Illinois Felony Crimes by Class and Sentences
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In Illinois, felonies are those crimes that are punishable by the death penalty or a term of one year or more in state prison. (720 Ill. Comp. Stat. § 5/2-7.)
In contrast, misdemeanors (less serious crimes) are punishable by less than one year in county jail.
For more information on misdemeanors in Illinois, see Illinois Misdemeanor Crimes by Class and Sentences.
Felonies in Illinois (other than first degree murder) are designated by class, including:
- Class X felonies
- Class 1 felonies
- Class 2 felonies
- Class 3 felonies, and
- Class 4 felonies.
(730 Ill. Comp. Stat. § 5/5-4.5-10.)
Murder in Illinois is punishable by the death penalty, life imprisonment, or a prison term of four to 100 years.
(730 Ill. Comp. Stat. §§ 5/5-4.5-20, 5-4.5-30.)
Judges may sentence defendants to longer terms (called extended terms) if certain aggravating factors are present. There are many, many aggravating factors that can result in an extended term. A few examples of aggravating factors include:
- any prior criminal conviction by the defendant
- that the crime was a hate crime, or
- that the victim was over the age of 60.
(730 Ill. Comp. Stat. §§ 5/5-5-3.2, 5/5-8-2.)
Class X Felony
Class X is the most serious class of felonies, and a class X felony is punishable by six to 30 years’ imprisonment. An extended term class X felony is punishable by 30 to 60 years in prison.
(730 Ill. Comp. Stat. § 5/5-4.5-25.)
Battery with a firearm is a class X felony.
For more information assault with a deadly weapon, see Assault & Battery with a Deadly Weapon in Illinois.
Class 1 Felony
A class 1 felony is punishable by four to 15 years in prison. An extended term class 1 felony is punishable by 15 to 30 years. (730 Ill. Comp. Stat. § 5/5-4.5-30.) For example, sexual assault is a class 1 felony.
For more information on Illinois’s penalties for sex crimes, see Illinois Sexual Battery Laws.
Class 2 Felony
In Illinois, conviction for a class 2 felony can result in a prison term of three to seven years, or seven to 14 years for an extended term. (730 Ill. Comp. Stat. § 5/5-4.5-35.) For example, the criminal transmission of HIV is a class 2 felony.
For more information on criminal HIV transmission, see Transmitting an STD in Illinois.
Class 3 Felony
Under Illinois’s laws, a class 3 felony is punishable by two to five years’ imprisonment, while an extended term class 3 felony is punishable by five to ten years in prison. (730 Ill. Comp. Stat. § 5/5-4.5-40.) Many assaults and batteries are class 3 felonies.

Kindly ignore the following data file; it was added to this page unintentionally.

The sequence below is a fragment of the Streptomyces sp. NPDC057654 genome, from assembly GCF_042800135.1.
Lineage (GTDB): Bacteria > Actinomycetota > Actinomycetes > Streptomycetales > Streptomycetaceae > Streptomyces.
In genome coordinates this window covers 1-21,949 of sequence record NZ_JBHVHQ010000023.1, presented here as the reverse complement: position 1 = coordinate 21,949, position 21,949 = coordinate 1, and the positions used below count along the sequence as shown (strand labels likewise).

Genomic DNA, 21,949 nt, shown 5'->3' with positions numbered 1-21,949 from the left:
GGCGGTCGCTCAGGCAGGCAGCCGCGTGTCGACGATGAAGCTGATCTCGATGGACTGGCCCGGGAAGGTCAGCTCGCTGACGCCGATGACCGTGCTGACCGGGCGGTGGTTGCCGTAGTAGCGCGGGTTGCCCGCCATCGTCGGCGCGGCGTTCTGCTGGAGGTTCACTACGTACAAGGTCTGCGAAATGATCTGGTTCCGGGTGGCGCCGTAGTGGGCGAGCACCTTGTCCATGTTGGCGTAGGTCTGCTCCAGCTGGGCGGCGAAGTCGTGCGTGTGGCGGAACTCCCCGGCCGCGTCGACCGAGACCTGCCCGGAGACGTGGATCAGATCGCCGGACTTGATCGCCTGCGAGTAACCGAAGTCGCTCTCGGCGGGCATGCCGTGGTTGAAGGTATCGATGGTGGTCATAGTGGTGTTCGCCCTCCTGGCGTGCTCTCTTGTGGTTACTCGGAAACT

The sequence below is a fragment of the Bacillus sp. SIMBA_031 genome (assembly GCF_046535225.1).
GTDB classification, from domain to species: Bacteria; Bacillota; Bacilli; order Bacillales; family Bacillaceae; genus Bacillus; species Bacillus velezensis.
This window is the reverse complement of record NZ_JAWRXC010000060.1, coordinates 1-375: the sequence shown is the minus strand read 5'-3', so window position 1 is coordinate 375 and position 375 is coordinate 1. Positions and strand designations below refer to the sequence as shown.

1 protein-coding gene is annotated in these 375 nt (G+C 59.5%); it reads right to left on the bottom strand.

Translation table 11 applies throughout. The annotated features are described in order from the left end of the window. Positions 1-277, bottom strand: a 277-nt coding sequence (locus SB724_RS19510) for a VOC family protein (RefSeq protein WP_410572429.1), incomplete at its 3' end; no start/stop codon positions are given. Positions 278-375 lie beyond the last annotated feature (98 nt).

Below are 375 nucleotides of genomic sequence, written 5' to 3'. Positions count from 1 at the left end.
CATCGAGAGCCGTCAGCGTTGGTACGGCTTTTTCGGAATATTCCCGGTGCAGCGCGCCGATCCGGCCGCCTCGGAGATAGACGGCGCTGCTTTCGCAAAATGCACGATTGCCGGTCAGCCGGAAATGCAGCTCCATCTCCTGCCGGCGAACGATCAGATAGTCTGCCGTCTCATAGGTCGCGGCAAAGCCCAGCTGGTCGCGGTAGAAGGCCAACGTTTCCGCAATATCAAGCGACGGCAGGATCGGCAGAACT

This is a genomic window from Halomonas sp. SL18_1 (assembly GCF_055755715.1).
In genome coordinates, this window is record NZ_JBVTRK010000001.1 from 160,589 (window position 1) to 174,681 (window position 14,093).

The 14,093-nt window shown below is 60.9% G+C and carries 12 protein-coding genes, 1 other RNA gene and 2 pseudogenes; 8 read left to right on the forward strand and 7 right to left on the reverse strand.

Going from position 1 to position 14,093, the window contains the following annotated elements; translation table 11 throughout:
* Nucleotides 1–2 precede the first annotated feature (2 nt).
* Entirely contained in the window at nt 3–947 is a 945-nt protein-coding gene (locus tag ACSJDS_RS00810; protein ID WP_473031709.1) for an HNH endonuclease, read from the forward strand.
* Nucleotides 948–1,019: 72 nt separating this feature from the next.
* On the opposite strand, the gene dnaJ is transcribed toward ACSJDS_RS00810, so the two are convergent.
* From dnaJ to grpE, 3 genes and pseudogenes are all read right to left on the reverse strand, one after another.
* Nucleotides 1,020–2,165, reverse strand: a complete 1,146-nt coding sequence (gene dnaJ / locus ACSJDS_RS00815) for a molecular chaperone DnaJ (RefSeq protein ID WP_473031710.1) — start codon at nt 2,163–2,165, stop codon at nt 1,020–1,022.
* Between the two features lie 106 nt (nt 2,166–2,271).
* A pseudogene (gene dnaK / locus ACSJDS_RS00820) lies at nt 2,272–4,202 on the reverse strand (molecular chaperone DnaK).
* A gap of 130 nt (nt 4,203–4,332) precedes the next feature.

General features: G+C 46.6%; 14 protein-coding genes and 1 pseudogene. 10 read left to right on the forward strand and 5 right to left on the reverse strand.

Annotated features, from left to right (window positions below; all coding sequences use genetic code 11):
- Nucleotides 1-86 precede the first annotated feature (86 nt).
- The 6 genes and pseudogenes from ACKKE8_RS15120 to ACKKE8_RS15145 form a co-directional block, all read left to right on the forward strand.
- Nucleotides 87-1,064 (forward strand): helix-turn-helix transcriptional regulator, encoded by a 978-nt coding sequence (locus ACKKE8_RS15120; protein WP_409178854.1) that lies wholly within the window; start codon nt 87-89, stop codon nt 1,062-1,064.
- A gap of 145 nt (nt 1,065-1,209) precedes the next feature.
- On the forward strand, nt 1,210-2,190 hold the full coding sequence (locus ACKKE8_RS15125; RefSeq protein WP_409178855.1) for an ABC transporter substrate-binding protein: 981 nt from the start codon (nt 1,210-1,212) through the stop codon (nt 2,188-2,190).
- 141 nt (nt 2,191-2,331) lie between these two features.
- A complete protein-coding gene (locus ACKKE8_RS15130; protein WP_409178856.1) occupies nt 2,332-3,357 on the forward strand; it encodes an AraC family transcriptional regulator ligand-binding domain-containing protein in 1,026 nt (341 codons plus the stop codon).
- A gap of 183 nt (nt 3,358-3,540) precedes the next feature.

For more information, see Illinois Aggravated Assault & Battery Laws.
Class 4 Felony
Finally, a class 4 felony is punishable by one to three years in prison. An extended term class 4 felony is punishable by three to six years in prison. (730 Ill. Comp. Stat. § 5/5-4.5-45.) For example, theft of government property worth less than $500 is a class 4 felony.
For more information on penalties for theft in Illinois, see Illinois Petty Theft and Other Theft Laws.
Fines and Restitution
In addition to a term of imprisonment, felonies are also punishable by a fine of up to $25,000. Defendants may also be required to pay restitution to their victims for any costs incurred by the victim as a result of the crime.
For example, a defendant who injures someone may have to pay the person’s medical bills as restitution. (730 Ill. Comp. Stat. §§ 5/5-4.5-15, 5/5-4.5-50.)
Statutes of Limitations
A statute of limitations is a time limit after which criminal prosecution is not permitted. The most serious crimes (such as murder and some sex crimes against children) do not have statutes of limitations.
For more information, see Illinois Criminal Statute of Limitations.
Obtaining Legal Advice and Counsel
A felony conviction can have extremely serious consequences. In addition to time in prison and a large fine, a felony conviction can make it difficult to get a job, obtain a professional license, or get into certain educational programs, such as law school or nursing school. If you are charged with a felony in Illinois, the best way to avoid a conviction is to talk to an experienced criminal defense attorney. An attorney can advise you about the legal process and help you protect your rights.